House of the year, Hong Kong: Crédit Agricole

Asia Risk Awards 2021

John Luk, head of emerging-markets trading
John Luk, head of emerging-markets trading for Hong Kong, Credit Agricole

Crédit Agricole is making its presence felt in the Hong Kong markets: making a positive contribution to the evolution of financial market infrastructure and increasingly supporting mainland Chinese clients with their overseas financing and hedging needs.

“Our mission here in Asia is to be the reference bank and the expert in leading the cross-border financing, structuring and derivatives trade between China and the rest of the world – and Hong Kong is the place to be for that,” says John Luk, head of emerging-markets trading in Hong Kong.

Over the past few years, Crédit Agricole has worked hard on developing its fixed income business in Hong Kong, and is now one of the top arrangers for both Hong Kong dollar and offshore Chinese renminbi (CNH) issuances. In the first five months of the year, Crédit Agricole arranged US$2.3 billion of Hong Kong dollar debt and a further US$3.6 billion of CNH debt, according to data from Bloomberg.

Our mission here in Asia is to be the reference bank and the expert in leading the cross-border financing, structuring and derivatives trade between China and the rest of the world – and Hong Kong is the place to be for that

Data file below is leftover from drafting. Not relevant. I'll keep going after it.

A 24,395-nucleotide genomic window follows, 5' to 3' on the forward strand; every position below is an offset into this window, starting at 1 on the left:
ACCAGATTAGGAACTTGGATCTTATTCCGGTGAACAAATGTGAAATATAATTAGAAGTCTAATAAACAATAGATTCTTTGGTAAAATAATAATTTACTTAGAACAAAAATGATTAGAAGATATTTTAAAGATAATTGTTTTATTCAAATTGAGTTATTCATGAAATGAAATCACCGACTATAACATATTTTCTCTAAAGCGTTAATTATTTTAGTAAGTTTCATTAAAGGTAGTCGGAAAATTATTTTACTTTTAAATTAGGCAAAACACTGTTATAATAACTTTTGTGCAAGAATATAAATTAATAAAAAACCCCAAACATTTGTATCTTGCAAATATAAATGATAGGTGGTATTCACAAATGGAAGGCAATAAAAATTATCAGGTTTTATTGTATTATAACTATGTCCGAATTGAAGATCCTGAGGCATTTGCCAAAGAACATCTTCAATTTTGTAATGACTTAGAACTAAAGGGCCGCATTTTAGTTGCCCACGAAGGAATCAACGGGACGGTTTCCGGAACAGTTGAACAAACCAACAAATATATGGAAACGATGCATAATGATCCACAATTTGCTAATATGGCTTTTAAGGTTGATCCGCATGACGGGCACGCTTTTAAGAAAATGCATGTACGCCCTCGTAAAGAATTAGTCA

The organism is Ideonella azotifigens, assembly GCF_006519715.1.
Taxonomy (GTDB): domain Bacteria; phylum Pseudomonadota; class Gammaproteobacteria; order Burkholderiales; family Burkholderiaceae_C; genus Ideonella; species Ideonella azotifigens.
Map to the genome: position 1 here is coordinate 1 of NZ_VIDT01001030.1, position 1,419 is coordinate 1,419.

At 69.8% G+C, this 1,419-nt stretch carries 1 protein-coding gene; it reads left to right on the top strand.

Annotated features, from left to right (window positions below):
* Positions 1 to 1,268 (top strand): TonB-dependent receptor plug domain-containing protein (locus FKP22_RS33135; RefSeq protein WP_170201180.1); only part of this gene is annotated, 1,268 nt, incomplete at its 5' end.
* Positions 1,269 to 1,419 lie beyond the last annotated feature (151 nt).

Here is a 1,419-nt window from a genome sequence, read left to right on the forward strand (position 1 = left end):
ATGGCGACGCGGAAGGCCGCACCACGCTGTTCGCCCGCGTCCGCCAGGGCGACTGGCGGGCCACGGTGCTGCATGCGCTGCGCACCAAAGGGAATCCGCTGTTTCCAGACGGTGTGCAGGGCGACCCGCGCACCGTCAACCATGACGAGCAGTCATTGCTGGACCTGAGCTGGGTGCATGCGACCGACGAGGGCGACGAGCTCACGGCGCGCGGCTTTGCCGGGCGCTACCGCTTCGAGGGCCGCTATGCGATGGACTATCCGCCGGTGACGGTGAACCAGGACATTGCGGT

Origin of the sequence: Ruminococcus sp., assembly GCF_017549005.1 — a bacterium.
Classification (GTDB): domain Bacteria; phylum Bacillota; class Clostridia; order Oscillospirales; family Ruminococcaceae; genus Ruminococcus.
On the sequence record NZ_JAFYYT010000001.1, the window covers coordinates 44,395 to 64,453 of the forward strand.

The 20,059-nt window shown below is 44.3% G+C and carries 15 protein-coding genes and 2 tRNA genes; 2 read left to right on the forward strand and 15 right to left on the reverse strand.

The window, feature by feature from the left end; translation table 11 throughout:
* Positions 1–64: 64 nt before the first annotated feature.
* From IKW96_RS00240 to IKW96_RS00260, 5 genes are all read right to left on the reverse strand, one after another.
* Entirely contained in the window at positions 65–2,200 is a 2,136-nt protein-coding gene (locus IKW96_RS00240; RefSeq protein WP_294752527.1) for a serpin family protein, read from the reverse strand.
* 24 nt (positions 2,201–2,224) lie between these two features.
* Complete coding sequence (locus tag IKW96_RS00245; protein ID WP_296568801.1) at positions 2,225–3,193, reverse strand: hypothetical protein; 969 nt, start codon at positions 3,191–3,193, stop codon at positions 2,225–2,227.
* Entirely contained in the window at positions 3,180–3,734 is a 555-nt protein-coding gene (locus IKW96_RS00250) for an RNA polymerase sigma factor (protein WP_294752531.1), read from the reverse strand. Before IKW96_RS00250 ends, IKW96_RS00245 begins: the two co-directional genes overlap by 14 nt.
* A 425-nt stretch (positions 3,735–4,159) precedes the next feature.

John Luk, Crédit Agricole

Crédit Agricole is one of only five non-Asian banks designated a primary dealer for Hong Kong’s government bond initiative. The bank is also a market-maker for Hong Kong’s Exchange Fund Bills and Notes (EFBN) debt issuance programme, which supplies liquidity to the local fixed income market.

“These things are important because a lot of issuers and investors look at the infrastructure of the bank and whether they have the distribution capability for the bonds,” says Luk.

“So, when they see that Crédit Agricole is one of the few foreign banks that’s a primary dealer for Hong Kong government bonds, EFBNs, they have confidence in us to provide the service for them.”

Libor transition

Another important way in which Crédit Agricole has been supporting the local market is by promoting the acceptance of alternative risk-free rates in Hong Kong, as the world prepares to transition away from Libor.

In May, Crédit Agricole transacted the first ever cleared USD/CNH cross-currency swap using the secured overnight financing rate (SOFR), which is to serve as a replacement for US dollar Libor. The US$20 million one-year swap, which was done on behalf of an undisclosed Chinese financial institution, sees the client receive compounded SOFR on the floating USD leg and pay a fixed rate of 2.43% on the CNY leg.

We are working hard to do the first SOFR deals in the market in order to facilitate the transition away from Libor

Wing Cheung, Crédit Agricole

“We are working hard to do the first SOFR deals in the market in order to facilitate the transition away from Libor,” says Wing Cheung, head of structuring and product development for Asia.